I can see and hear Jesus in these guys. I’ve benefited from them.

For example, I agree that the teachings of Jesus have been neglected and that doctrine (orthodoxy) has been emphasized over Christ-like living (orthopraxy). I believe that salvation begins in the here and now, that social justice is integral to discipleship, and that evangelicalism needs a more responsible biblical interpretive method.

I’m passionate about those things!

But I must say that I particularly take issue with how “progressives” have created a synthetic fog over a handful of biblical passages dealing with homosexuality, and seem to be using a “join-us-or-you’re-a-bigot” approach to responding to evangelicalism’s overall failure to love our gay neighbors.

Progressives appear to want nothing less than full support of the LGBT community, meaning that you agree that homosexuality is an acceptable way of being human, and that Jesus would approve of gay “marriage” (going beyond civil unions to the church blessing the relationship), or you’re “homophobic” and an enemy of all that’s good.

Let’s be honest. If this is the way progressives are going to frame the issue, reflecting the typical polarities of hot-button issues within politics, they are only going to perpetuate the vitriolic climate in society—a climate they say that they lament. But I do wonder if they’re not being just as divisive and dishonest as the folks over at Westboro Baptist.

Is it “bigotry” to disagree with someone on a moral/religious issue? Is it “hate” to believe another person’s life choices are destructive to that person and to society? Is it “homophobic” to believe that homosexuality is a sin like adultery, greed, or idolatry, and oppose elevating it to normal human behavior, as if it were an obvious evolution of mankind? Is it “intolerant” to want to maintain laws (church & state) that support a historical, time-tested institution (heterosexual monogamous marriage) for the good of society?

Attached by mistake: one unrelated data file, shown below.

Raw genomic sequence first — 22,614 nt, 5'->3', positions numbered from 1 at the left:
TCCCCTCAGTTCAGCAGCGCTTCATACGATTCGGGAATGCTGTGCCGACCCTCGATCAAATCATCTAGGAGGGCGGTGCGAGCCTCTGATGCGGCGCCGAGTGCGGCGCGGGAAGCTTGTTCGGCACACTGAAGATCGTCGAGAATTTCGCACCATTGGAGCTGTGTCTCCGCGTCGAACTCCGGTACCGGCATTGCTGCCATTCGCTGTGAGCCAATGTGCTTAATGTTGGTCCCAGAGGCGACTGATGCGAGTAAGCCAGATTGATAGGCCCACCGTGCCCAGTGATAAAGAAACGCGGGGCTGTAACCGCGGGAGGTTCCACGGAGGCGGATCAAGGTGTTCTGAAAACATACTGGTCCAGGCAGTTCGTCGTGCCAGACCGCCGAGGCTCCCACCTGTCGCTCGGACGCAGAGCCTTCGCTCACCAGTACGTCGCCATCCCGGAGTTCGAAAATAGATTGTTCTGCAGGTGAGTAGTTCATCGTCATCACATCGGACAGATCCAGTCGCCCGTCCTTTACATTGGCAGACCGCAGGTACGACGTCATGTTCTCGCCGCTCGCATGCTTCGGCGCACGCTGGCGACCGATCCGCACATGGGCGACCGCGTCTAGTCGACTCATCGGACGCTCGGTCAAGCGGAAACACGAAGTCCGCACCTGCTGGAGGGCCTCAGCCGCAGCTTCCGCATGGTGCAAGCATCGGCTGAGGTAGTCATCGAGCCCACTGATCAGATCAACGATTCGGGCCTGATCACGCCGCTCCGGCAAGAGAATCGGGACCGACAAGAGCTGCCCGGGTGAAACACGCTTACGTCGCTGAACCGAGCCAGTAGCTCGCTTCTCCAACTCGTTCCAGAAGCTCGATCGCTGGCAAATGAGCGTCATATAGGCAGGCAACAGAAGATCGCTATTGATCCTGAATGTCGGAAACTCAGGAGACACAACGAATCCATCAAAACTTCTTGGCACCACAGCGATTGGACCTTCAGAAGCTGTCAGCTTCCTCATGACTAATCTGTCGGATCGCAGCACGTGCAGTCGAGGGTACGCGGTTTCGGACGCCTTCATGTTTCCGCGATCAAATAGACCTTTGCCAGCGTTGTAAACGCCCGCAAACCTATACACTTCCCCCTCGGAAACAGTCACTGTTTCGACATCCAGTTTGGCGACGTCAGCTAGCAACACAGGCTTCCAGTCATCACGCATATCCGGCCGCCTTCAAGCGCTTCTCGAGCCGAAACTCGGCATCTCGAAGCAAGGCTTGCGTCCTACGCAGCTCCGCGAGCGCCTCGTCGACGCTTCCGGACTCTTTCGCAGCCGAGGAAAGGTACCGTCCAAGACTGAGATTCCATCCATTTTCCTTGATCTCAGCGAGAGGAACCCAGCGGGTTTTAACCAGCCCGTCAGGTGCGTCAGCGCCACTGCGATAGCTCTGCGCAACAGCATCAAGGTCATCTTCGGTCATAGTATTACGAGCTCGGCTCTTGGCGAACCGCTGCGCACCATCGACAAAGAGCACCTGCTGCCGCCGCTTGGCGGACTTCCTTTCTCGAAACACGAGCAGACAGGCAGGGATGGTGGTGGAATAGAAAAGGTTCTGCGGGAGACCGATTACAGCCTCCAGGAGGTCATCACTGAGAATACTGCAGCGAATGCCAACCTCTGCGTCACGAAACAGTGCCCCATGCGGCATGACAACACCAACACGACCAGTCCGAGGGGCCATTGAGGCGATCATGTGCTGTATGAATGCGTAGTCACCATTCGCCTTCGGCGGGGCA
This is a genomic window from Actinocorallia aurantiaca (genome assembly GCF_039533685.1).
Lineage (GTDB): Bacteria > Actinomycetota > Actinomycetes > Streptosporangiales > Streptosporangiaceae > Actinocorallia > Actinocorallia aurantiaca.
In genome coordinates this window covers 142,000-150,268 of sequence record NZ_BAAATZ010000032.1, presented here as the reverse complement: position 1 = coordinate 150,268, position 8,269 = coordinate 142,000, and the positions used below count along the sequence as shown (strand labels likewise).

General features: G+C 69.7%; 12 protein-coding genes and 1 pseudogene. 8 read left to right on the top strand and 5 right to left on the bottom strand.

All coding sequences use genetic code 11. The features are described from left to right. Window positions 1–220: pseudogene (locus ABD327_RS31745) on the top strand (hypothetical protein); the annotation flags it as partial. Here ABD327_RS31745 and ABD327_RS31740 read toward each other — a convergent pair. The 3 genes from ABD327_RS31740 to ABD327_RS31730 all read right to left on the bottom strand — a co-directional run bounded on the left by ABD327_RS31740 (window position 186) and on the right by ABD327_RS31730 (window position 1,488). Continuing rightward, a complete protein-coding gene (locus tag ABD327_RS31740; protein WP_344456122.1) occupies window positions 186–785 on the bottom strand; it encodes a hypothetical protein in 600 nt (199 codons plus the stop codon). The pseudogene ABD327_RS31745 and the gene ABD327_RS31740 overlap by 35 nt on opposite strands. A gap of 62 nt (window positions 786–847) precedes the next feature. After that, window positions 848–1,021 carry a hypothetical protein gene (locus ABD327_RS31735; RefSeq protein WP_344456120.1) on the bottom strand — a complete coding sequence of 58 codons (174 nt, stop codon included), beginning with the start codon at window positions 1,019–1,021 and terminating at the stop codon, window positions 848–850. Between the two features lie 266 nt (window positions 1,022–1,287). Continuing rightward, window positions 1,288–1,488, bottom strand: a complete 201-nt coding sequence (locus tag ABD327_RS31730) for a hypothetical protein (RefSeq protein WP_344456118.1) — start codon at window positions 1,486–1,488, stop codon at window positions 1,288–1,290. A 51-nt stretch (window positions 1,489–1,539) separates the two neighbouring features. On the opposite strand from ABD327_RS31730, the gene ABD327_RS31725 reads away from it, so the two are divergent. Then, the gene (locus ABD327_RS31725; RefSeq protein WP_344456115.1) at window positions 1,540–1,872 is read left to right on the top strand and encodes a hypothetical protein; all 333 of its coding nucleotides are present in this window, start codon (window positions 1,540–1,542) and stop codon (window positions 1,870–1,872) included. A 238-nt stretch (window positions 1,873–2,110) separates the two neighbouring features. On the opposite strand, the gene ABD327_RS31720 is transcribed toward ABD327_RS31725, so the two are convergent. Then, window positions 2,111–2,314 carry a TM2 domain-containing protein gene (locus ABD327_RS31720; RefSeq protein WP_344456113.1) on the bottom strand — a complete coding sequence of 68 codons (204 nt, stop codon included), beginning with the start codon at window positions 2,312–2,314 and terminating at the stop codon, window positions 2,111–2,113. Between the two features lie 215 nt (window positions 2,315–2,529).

As many of you know, all of this has been leveled at those who disagree in any way with the LGBT community and her “progressive” supporters. I see a constant stream of this stuff on social networking and online magazines, especially in light of Rob Bell’s recent affirmation of gay marriage.

This is the message I’m getting: You’re either a supporter of LGBT or you’re likely an intolerant bigot who hates gay people.

I think this is unfair and dishonest. It leaves no room for a third way of responding to the LGBT community and those in our local communities that have embraced a gay identity. It claims that in order to love your gay neighbor you must accept their lifestyle.

Why must this be the case? Do I have to accept the violence, greed, and idolatry of my neighbor and enemies in order to love them? Of course not. So why should it be any different with gay folks in our communities? One extreme (fundamentalism) doesn’t justify another (liberalism).

If you consider yourself a “progressive” Christian, I want to encourage you to consider how LGBT supporters can be more honest and fair in their treatment toward those of us who disagree with you, but at the same time want to love their gay neighbor and accept them as created in God’s image.

Listen to Tim Keller represent a third way with grace and truth.

What do you think? Do you believe there is a third way that’s being overlooked? Please share your thoughts and experiences.

D.D. Flowers, 2013.

Have You Checked Your Filters Lately?